Oxfordshire is getting a new eco-festival and it’s happening very soon. Tandem Festival takes place Friday 20th June – Sunday 22nd June at Hill End outdoor education centre (Farmoor). It’s described by organisers as “a local music festival with an eco-twist” and the line-up wil include folk musician Sam Lee and folk-pop group Moulettes, plus many local artists from East Oxford’s Catweazle Club.
There will also be workshops and talks on things such as making your own afternoon tea from scratch, traditional green woodwork, permaculture and more.
Local groups such as Cultivate Oxford, Bicester Green and Abundance Oxford will have a presence there too. As for Sustainable Witney, two of our members will be travelling there on a real tandem! (Do we get a discount for that?)
Many of us have thought about trying to reduce our carbon footprint, but given up because we don’t know where to start:
“What kind of changes should I be making to my lifestyle?”
“Will reducing my carbon footprint mean compromising on other things that matter to me?”
“Which changes make the biggest difference?”
“Why should I be reducing my carbon footprint anyway?”
You can get answers to all these questions (and more) through Carbon Conversations, a series of group meetings taking place in Witney this summer for the third year running. The idea behind it is simple: give people a supportive, non-judgemental space to talk about climate change and what it means to them. If you’re dithering about how to do your bit to prevent climate change, feeling guilty about not doing enough or feeling totally clueless about what it all means, Carbon Conversations is for you.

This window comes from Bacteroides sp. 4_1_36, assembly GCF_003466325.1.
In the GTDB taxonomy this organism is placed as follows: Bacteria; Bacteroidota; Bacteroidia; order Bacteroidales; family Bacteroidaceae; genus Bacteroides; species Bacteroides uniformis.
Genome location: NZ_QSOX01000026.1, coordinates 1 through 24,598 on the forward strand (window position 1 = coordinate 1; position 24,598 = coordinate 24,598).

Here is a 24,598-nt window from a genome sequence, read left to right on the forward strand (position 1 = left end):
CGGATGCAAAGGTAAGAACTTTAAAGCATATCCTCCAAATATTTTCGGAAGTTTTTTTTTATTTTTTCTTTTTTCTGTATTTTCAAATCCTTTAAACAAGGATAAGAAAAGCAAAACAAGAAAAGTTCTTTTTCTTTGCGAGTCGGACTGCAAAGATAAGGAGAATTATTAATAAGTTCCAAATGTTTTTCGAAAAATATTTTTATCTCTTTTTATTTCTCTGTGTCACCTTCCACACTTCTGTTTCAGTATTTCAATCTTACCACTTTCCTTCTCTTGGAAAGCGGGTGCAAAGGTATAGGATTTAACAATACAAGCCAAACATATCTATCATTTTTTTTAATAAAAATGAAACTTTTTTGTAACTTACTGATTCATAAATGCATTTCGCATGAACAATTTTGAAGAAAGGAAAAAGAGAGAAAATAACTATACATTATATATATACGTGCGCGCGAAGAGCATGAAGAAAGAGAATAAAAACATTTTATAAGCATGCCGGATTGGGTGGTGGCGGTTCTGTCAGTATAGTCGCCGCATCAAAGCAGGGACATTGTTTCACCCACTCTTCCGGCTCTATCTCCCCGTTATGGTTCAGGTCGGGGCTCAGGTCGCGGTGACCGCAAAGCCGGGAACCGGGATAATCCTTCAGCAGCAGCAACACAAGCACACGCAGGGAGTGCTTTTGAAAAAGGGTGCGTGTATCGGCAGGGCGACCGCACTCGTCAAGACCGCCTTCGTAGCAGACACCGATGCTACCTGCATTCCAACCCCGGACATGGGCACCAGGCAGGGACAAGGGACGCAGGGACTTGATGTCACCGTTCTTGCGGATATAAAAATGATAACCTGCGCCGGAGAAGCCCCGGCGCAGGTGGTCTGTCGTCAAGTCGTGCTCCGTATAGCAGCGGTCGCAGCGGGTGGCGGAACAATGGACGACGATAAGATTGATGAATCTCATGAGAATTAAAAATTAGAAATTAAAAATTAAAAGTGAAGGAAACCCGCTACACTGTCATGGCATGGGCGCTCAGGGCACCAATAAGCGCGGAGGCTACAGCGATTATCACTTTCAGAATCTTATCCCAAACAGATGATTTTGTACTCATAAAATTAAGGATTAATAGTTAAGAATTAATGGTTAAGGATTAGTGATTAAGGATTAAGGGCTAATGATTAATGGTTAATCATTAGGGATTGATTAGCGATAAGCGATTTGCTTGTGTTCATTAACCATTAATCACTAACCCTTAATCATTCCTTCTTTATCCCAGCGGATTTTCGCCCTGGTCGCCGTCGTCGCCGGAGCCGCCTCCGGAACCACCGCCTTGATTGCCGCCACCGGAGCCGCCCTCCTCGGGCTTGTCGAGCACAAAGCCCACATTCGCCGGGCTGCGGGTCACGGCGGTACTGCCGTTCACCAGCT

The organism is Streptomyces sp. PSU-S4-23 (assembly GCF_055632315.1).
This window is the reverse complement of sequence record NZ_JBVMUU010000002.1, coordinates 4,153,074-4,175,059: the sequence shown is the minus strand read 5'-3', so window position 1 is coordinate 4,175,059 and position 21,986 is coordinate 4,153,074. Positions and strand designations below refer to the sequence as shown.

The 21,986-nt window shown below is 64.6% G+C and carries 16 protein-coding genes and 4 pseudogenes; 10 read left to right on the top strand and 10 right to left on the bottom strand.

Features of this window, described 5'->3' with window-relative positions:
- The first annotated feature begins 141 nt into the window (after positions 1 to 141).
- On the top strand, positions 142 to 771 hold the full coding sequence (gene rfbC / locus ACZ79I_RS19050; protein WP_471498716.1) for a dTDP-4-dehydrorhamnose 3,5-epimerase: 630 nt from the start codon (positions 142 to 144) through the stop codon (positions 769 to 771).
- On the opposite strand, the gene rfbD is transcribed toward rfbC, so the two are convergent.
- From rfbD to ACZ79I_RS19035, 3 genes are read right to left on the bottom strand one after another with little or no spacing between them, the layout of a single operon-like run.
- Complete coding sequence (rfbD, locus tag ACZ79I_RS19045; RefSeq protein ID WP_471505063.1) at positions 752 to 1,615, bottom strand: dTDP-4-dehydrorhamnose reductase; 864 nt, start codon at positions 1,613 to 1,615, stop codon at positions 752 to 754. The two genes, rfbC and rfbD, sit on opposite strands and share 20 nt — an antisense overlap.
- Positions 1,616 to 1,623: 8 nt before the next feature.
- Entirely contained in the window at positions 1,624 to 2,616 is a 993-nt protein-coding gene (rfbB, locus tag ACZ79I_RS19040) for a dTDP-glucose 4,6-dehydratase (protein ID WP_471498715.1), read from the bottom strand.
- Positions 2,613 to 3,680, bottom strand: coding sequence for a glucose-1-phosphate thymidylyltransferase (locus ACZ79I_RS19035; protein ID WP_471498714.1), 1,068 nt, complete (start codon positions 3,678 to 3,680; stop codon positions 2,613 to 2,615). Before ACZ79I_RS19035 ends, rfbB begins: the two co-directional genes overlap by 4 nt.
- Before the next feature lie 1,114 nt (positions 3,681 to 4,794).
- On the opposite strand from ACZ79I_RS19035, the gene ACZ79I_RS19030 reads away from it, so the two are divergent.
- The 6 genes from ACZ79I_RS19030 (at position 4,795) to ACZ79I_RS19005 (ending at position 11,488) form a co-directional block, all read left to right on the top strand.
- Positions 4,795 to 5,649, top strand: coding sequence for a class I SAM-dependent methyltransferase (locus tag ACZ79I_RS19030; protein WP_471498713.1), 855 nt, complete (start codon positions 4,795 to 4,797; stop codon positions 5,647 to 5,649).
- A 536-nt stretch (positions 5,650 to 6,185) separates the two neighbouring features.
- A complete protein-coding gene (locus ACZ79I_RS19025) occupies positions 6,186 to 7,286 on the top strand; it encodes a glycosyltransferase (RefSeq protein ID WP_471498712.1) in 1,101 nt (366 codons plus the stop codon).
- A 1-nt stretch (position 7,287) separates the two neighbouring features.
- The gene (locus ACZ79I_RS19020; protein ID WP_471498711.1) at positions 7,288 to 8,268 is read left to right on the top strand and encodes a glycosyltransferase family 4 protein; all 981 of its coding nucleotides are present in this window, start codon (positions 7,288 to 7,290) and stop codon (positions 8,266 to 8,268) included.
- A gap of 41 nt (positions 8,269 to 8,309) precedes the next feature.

Essentially, it’s about having a chat. But unlike a regular chat with your friends, the group meetings are led by trained facilitators. You get a handle on the concepts involved through activities such as games and timed discussions. The groups are small and friendly and there is zero preaching or judging. You’ll learn the basics of climate change and get practical no-obligation advice on reducing your own carbon footprint.
The first Carbon Conversations meeting for 2014 starts on Thursday 26th June. There are still two places left in the small group; if you are interested in joining, please contact us.
The full list of dates is as follows:
Thurs 26th June
Thurs 10th July
Thurs 24th July
Thurs 7th August
Thurs 21st August
Thurs 4th September
This blog post was edited on 13th June to reflect a change in the meetings schedule.
For our summer SW meeting, we’ll be chatting with the good folks at local organization network CAG Oxfordshire, accompanied by a bring-and-share meal. This will take place from 7.30pm on Wednesday 9 July, at St Mary’s Church, on the Leys end of Church Green.
Oxfordshire is especially lucky in the sheer scale of its network of Community Action Groups (CAGs), of which Sustainable Witney is one. These groups both support each other and also benefit from the great centralized help and advice provided by the kind folk at CAG Oxfordshire.
That means it’s easier than you might think, to set up and run your own local CAG. So why not come along: for ideas, inspiration, and maybe even a helping hand?
Start at 10am on Saturday 21 June at St Mary’s on Church Green for a gentle ride to Aston for tea and cake; back by 1pm. A fun outing for cyclists of any age and skill along bridle paths and quiet country lanes to an idyllic Oxfordshire village. All welcome!
(Organized by WitneyBUG, Sustainable Witney and Witney Mountain Bike Club)